Closed down 10 days ago as one of the military government's first acts, Iran's briefly free press is pondering the price of resuming publication on terms still unpalatable to many editorial and printing staffers.
"After more than two decades of government repression - and only a month of free expression - we're unwilling to go back to the bad old subservient ways," said one staffer, who like other journalists, insisted on anonymity because of the possibility of arrest.
Owners of the two main publishing houses, Kayhan and Ettelaat, are trying doggedly to persuade staffers to return to work and warning that otherwise they may not be able to meet the payroll.
It is a tradition in Iran that workers are paid if they show up everyday even though they are on strike and do no work.
Staff members' efforts earlier won the release of imprisoned colleagues. This time their price for returning to work is that the military government honor a charter guaranteeing freedom of the press.
In a short-lived victory for press freedom last month, then prime minister Jaafar Sharis-Emami granted the charter despite martial law. It was the first meaningful blow for a free press in contemporary Iranian history.
The present no-nonsense military government of Gen. Gholam Reza Azhari has told the journalists' union that no formal censors will be present in newsrooms, but issues that endanger national security may be seized under martial law rule.
The publishers feel especially vulnerable economically now that once flourishing Iranian and foreign advertising has largely dried up because of the political crisis.
Now that the drama of the pre-dawn seizure of the Nov. 6 papers has passed, once again the Iranian press is threatened by the self-censorship it faced for so many years.
Gen. Abol-Hassan Saadatmand, the new information minister, recently called in executives of the Kayhan and Ettelaat newspapers.It is rumored that he threatened them with nationalization unless they resumed publication promptly. What actually transpired has not been made public.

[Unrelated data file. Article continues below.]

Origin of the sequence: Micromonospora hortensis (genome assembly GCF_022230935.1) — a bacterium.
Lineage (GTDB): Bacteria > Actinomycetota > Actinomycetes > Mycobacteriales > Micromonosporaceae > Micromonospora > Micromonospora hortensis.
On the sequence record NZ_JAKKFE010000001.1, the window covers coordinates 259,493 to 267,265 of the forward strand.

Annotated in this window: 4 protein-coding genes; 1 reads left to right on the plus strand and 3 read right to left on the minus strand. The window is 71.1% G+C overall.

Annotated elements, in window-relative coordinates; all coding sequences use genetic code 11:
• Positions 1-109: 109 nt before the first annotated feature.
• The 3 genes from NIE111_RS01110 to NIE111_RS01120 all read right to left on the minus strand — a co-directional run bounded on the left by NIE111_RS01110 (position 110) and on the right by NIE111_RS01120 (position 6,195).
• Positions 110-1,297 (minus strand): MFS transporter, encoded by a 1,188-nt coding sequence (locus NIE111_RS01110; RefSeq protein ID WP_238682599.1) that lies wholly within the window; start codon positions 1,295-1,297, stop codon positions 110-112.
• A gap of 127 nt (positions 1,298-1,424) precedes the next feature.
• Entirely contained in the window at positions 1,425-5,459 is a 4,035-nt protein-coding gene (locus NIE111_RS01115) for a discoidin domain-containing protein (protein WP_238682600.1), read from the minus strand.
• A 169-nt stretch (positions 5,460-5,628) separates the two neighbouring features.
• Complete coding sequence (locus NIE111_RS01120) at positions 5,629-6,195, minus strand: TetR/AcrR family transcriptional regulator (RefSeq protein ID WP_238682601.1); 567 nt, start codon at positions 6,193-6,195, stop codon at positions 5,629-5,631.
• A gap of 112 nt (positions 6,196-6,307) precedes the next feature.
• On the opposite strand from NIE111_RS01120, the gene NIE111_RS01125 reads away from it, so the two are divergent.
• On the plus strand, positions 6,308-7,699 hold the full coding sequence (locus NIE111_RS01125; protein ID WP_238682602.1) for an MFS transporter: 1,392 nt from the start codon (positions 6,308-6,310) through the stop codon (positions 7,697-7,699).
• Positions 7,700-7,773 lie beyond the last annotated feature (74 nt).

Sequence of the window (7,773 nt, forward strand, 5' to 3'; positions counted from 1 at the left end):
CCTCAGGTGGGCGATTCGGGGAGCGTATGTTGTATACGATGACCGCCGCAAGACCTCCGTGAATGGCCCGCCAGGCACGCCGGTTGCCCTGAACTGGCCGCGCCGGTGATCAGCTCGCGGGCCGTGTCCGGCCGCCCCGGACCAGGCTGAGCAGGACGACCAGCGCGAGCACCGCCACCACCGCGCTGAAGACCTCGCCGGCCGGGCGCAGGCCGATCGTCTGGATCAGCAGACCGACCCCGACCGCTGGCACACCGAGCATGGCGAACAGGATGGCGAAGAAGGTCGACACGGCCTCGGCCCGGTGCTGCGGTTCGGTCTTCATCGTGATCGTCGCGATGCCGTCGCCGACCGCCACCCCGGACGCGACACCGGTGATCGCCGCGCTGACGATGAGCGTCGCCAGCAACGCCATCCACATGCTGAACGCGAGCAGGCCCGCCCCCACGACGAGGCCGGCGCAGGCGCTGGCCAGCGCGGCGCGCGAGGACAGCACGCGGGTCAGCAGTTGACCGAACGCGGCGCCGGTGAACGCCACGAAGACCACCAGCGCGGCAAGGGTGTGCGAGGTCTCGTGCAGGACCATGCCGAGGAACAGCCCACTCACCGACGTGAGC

Newspaper staffers reported that the opposition - apparently either Paris-based Ayatollah Ruhollah Khomini, who leads the country's 32 million shiite Moslems or the National Front - made it know that funds were available to staffers to keep the strike going. But a Kayhan management official said. "We will not take any money except from sales or advertising."
Meanwhile, some staffers privately conceded that they did not really know how best to use their brief freedom. Some admit that the military government was not unreasonable in demanding "more balanced reporting."
The journalists cite factors as varied as ineffective senior editors, a failure to check facts and militant young desk editors given to inflammatory headline writing.The intense competition encouraged sensationalism as the main papers fought circulation wars to satisfy a public unused to press freedom.
Despite martial law in September, the press had devoted most of its space to the opposition with special attention paid to every statement by Kmomeini.
"We invited other views but no one came to the suspect of the government," an editor said. "We were begging ministers and other government supporters for interviews, but they all refused."
But a veteran journalist, recalling interference of yore said. "Things cannot get that bad again. The political and intellectual conditions have changed so drastically in the past year."
Despite the present stalemate, the military government is generally thought to want the newspapers to appear again. As one diplomat noted, "the opposition has learned that rumor is the maximum psychological weapon."
The government-controlled national radio and television, which also enjoyed a brief Indian summer of freedom of expression, is now firmly back under what its employes announced in a handbill as "the fist of totalitarian authority."
Symptomatic of the military government's get-tough is the jamming of the BBC's Persian-language broadcasts which many Iranians have long regarded as their main impartial news source.
Jamming the normal BBC wave-lengths has been the voice of someone counting from one to five and backwards.
BBC resident correspondent Andrew Whitley has received a formal warning threating him with expulsion. His reporting has enraged various governments for months and at one point the British Embassy was threatened with a trade boycott of British firms as a consequence.